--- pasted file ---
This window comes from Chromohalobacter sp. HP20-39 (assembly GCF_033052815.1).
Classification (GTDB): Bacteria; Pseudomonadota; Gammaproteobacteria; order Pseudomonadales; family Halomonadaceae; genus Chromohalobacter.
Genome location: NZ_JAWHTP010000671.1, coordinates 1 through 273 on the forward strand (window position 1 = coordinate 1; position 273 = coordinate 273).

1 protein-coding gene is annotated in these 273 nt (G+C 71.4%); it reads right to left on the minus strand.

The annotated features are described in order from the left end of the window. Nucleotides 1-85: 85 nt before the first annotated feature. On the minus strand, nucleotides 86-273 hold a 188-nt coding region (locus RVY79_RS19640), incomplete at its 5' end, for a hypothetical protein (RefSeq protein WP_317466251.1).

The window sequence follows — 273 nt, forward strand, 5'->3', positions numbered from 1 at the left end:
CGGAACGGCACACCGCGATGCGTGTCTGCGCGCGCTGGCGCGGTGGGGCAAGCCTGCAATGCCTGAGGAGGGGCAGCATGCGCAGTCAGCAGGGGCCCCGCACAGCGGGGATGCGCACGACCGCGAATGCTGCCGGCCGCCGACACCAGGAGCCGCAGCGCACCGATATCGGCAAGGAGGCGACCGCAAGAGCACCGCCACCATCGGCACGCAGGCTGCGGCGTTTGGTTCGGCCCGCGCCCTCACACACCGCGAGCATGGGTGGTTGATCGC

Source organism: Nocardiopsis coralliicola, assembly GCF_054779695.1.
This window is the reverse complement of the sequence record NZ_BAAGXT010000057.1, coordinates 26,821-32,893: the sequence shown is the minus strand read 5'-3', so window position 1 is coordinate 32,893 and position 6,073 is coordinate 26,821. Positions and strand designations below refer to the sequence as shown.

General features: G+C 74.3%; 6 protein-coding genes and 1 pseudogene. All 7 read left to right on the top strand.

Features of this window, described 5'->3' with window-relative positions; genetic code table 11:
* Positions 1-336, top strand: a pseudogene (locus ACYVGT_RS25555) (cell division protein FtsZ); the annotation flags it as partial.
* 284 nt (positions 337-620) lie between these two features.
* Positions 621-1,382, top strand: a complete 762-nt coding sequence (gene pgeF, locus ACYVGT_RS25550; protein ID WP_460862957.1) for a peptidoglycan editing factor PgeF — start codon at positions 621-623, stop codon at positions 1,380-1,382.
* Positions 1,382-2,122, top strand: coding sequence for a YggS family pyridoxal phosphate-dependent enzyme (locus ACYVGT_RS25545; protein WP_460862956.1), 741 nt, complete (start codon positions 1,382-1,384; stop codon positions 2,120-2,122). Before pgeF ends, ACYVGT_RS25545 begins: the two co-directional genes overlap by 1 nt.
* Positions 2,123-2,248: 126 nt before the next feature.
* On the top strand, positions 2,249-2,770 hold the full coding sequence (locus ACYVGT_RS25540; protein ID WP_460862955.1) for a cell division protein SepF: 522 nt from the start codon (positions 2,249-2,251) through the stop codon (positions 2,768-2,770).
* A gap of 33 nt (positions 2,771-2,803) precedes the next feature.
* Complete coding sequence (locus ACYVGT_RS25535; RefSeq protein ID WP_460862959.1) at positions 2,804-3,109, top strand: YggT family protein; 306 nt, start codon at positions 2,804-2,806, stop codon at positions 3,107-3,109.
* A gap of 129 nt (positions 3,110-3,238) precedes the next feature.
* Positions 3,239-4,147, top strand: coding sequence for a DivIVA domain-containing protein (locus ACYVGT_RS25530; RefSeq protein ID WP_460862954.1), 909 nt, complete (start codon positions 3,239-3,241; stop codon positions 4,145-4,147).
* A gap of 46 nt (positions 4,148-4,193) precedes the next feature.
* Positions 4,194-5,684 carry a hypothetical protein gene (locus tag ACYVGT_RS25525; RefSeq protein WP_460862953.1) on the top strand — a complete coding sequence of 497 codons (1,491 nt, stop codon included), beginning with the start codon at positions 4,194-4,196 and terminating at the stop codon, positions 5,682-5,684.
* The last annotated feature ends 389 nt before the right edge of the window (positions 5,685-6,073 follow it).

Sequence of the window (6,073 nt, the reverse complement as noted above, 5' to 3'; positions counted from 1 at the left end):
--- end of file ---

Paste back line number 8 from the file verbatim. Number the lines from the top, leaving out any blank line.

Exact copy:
Source organism: Nocardiopsis coralliicola, assembly GCF_054779695.1.